Messages From Myanmar #06
11 November 2015
Photo Update Alert:
“American Center Yangon”
Hello there… Rodger French here.
On Sunday, 08 November 2015, voters in Myanmar went to the polls in the country’s first meaningful election since 1991 (the results of which, you may recall, were infamously annulled by the oppressive military regime that has ruled Myanmar since 1962). This year, 80% of eligible voters showed up to cast their ballots for the military-backed ruling party (USDP), the opposition party led by Nobel Laureate Aung San Suu Kyi (NLD), or dozens of smaller parties.
By all accounts, the balloting proceeded in good order, with caveats, of course. In some areas still blighted by civil conflict, voting was simply suspended for security reasons. And in Rakhin State, local government, supported by Buddhist extremists, systematically disenfranchised tens of thousands of Muslim citizens. But the election was nonetheless a historic event, one with a momentous and not unpredictable outcome.
[Constitutional Sidebar - In 2008, the military, in an attempt to stack the deck, made revisions to the Myanmar constitution detrimental to the NLD in general and Aung San Suu Kyi (aka “The Lady”) in particular. The Fix, as they say, was in:
Fix #1. The Tatmadaw (military) will retain, automatically and without need of bothersome elections, 25% of all legislative seats.
Fix #2. The ministers of defense, home affairs, and border affairs are to be drawn from the ranks of the Tatmadaw, and they will report directly to the commander in chief of the armed forces.
Fix #3. Anyone who has a spouse or children who are foreign citizens is disqualified from holding the office of President. Let’s call this “The Lady” clause.]
So… since the NLD has apparently won more than 67% of the seats that are actually up for grabs (and current projections run as high as 80%, a veritable landslide), according to the law they can form a government and select a President, though not Aung San Suu Kyi, since her late husband and her children held/hold British passports (see Fix #3). She could become President only through a constitutional amendment.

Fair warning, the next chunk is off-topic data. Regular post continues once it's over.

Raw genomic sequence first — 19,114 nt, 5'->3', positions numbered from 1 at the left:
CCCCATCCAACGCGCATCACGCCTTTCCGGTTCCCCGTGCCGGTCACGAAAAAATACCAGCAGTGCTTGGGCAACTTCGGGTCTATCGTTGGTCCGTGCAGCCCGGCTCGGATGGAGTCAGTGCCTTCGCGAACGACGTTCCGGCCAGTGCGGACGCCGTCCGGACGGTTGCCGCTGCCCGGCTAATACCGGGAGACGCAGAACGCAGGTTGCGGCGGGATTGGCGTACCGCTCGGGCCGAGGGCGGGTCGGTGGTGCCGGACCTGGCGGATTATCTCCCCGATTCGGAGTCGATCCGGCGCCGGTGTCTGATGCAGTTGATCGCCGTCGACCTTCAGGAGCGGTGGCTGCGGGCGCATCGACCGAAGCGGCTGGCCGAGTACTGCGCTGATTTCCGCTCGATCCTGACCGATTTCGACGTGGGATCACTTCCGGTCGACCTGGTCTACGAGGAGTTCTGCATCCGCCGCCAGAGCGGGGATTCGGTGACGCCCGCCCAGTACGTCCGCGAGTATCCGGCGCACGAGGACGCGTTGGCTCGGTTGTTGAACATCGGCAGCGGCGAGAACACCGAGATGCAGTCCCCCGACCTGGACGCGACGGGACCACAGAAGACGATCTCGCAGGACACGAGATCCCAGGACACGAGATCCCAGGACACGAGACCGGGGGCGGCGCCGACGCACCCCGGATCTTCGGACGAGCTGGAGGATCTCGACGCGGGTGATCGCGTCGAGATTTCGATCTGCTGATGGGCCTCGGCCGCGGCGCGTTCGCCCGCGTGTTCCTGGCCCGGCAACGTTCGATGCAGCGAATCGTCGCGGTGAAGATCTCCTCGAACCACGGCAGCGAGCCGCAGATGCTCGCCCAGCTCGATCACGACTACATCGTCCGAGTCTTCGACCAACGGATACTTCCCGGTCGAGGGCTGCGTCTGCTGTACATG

But… since the constitution also specifies that any amendments require approval by a legislative majority of 75% (meaning ALL seats not held by the military), it is not possible for Aung San Suu Kyi to assume the presidency in 2016. Thus does the Tatmadaw, who are every bit as clever as they are avaricious, plan to maintain a grip on control.
However… “The Lady” has repeatedly stated that when the NLD assumes power, she is going to be in charge and “above the President.” I, for one, do not doubt her. Decades of oppression by the Tatmadaw have served to make her both sympathetic and one tough cookie. She is brave, smart, and a canny politician. What’s most important, however, is the fact that the overwhelming majority of voters believe in her and want her to be their leader, even if she cannot be actual head of state.
And she is wasting no time, having already reached out to the USDP and the military to begin talks on reconciliation. There’s a fascinating and dynamic state of politics in play here. The new legislature will begin selection of a President on 01 April 2016, so the next few months are going to be immensely engaging. It is an exciting time to be an American expat in Yangon.
In case you’re wondering, Anne and I spent Election Day at the American Center, which hosted an election theme party for several dozen young people, some of whom had just voted for the first time. (YES!) It was great fun and everyone seemed in a positive frame of mind, hopeful that this time real change would result from people exercising their franchise. This has been a long time coming and, for what it’s worth, I think they’ve got a shot.